By Kendra Holliday | January 4, 2013 at 6:32 am
I just found out about another awesome animal gender and sexuality project happening – this one is called Crime Against Nature.
From the press release:
“What do single moms, stay-at-home dads, professionals who happen to be women, men who like to dress colorfully, infertile people, and homosexuals have in common? They’re often viewed by society as sad, bad, and even a little suspicious.
Those judgments all stem originally from one idea: that females are naturally passive and more caring, and males are naturally aggressive and more intelligent. It’s an idea that is deeply embedded in our social system and dictates much of our behavior. It’s also an idea that has nothing to do with what is actually going on in nature.
Crime Against Nature—both the book and the series—exposes the true diversity of natural behaviors.”
The exhibition, which is a three-dimensional installation of the book, is now open at Place, in Portland, Oregon. There’s an Artist talk tomorrow!
Artist talk: 5 January, 2 – 3 PM
Open: through 12 January
Hours: Thursday – Sunday, 12 – 6 PM
3rd floor of Pioneer Place
SW 5th and Yamhill, Portland, Oregon
The artist, Gwenn Seemel, states:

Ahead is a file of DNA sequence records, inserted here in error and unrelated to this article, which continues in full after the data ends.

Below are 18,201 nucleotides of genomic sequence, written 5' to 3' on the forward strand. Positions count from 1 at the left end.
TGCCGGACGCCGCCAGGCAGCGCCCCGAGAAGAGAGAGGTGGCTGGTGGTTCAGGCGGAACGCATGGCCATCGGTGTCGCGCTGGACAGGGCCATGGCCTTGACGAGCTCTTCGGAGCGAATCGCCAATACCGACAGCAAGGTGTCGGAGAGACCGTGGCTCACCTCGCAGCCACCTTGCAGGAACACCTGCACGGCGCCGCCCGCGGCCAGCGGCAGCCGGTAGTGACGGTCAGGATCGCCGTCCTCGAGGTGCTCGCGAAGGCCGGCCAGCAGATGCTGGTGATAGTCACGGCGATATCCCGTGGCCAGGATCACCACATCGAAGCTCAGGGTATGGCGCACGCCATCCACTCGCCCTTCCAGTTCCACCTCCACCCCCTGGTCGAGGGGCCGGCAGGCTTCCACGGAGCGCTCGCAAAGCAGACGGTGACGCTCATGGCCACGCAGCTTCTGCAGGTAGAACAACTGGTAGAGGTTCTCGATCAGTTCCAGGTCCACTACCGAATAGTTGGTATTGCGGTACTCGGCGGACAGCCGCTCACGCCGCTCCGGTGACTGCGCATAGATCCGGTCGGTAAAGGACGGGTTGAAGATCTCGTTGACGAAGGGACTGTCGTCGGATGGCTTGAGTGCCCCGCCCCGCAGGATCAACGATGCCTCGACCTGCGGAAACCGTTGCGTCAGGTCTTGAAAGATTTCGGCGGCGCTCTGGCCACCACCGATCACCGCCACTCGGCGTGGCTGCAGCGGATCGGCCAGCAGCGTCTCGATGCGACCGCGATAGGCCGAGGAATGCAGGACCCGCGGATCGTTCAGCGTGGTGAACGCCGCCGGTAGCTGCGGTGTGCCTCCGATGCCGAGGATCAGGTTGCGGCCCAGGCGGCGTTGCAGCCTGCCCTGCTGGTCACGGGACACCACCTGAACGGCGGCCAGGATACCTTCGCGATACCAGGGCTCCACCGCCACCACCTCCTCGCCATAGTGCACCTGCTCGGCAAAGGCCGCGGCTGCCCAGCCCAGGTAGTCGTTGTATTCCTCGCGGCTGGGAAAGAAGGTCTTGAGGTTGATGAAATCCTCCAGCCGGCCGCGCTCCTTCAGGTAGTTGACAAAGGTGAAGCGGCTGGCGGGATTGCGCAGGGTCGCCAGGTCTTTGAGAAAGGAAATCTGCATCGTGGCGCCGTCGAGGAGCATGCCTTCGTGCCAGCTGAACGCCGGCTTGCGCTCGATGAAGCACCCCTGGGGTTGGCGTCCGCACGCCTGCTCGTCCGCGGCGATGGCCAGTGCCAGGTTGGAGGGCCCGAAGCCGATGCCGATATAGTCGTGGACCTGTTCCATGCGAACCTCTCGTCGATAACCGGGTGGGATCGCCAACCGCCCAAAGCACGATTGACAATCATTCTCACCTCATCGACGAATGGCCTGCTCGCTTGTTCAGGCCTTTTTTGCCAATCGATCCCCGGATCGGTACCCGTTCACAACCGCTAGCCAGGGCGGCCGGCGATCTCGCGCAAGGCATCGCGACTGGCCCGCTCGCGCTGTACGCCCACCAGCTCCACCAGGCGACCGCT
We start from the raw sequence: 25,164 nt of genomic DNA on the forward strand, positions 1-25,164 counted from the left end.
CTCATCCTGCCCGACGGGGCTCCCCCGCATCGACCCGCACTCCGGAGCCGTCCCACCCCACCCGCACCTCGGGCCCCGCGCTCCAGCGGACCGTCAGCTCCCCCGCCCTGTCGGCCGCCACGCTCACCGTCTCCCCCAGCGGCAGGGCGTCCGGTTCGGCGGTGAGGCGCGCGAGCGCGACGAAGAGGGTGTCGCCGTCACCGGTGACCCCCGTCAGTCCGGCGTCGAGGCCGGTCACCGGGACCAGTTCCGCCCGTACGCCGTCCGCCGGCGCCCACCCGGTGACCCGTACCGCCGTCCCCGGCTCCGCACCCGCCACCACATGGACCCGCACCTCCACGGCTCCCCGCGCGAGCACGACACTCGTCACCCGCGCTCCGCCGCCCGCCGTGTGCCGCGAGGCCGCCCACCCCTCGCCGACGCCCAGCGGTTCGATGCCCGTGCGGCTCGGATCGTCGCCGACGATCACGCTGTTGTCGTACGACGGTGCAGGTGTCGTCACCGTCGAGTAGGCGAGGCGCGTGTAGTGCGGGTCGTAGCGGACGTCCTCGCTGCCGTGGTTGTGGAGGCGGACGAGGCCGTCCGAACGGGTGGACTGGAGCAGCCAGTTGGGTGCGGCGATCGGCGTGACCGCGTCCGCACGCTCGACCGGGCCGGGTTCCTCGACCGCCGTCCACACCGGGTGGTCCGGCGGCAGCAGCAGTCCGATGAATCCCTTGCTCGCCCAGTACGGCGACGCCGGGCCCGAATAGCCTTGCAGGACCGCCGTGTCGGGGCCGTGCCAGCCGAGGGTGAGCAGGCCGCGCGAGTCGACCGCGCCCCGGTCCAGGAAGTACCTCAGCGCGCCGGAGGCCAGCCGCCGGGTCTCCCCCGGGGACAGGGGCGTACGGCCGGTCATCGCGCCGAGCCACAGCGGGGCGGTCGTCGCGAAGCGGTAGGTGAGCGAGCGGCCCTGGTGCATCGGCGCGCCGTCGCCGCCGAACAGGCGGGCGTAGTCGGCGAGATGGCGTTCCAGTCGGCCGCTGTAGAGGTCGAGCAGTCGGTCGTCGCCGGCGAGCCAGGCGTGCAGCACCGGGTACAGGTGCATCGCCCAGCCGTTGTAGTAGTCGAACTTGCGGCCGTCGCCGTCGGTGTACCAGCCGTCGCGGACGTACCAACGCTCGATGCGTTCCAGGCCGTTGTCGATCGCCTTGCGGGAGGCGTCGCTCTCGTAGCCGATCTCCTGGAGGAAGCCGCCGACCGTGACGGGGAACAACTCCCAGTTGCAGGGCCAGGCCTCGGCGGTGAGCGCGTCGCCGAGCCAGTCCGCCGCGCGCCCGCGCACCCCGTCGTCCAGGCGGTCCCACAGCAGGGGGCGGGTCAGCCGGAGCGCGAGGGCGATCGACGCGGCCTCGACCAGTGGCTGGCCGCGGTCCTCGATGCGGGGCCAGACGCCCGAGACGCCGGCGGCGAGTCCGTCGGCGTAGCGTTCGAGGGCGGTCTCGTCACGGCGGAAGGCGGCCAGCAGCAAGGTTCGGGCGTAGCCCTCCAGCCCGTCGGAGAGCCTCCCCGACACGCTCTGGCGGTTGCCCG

I always assumed that I would have children one day. It wasn’t something that I felt strongly about one way or the other: I just thought it was something I would do.
Then, a few years ago, I was diagnosed with endometriosis, a disease which causes infertility in many women. Suddenly, the future I hadn’t cared much about seemed important. The maybe-never of it put me in a should-I-even-try frame of mind.
After being told again and again that the urge to reproduce is primordial, I turned to nature to look for the origins of our baby-making assumptions. To begin with, all I found was the animal version of “first comes love, then comes marriage, then comes the baby in the baby carriage.” But I wasn’t convinced.
Slowly but surely, I unraveled the mystery of this seemingly universal formula. I began to understand that the scientists who described animal behavior could be as stuck in a nursery rhyme version of normalcy as I was. And I began to find scientists who weren’t.
As I researched, I broadened my question. I could see that this wasn’t just about baby-making. It was about all the things that we think women and men have to be in order to be natural.
For all my investigating and exploring, I still couldn’t control whether or not I can have children, but I could decide to have a children’s book instead. So I did. Crime Against Nature is this book and it’s also a series that I am exhibiting as a version of the text that viewers can wander through as they read. Whatever the format, book or show, Crime Against Nature is meant for the kid in all of us: the person who hasn’t yet felt the pressure to conform, the one who still sees the infinite possibilities of being.
I love it!
This book features quite a bit of reverse sexual dimorphism, which is when the female is larger or more ornate than the male. As for me and my relationship, it just represents plain old sexual dimorphism. See?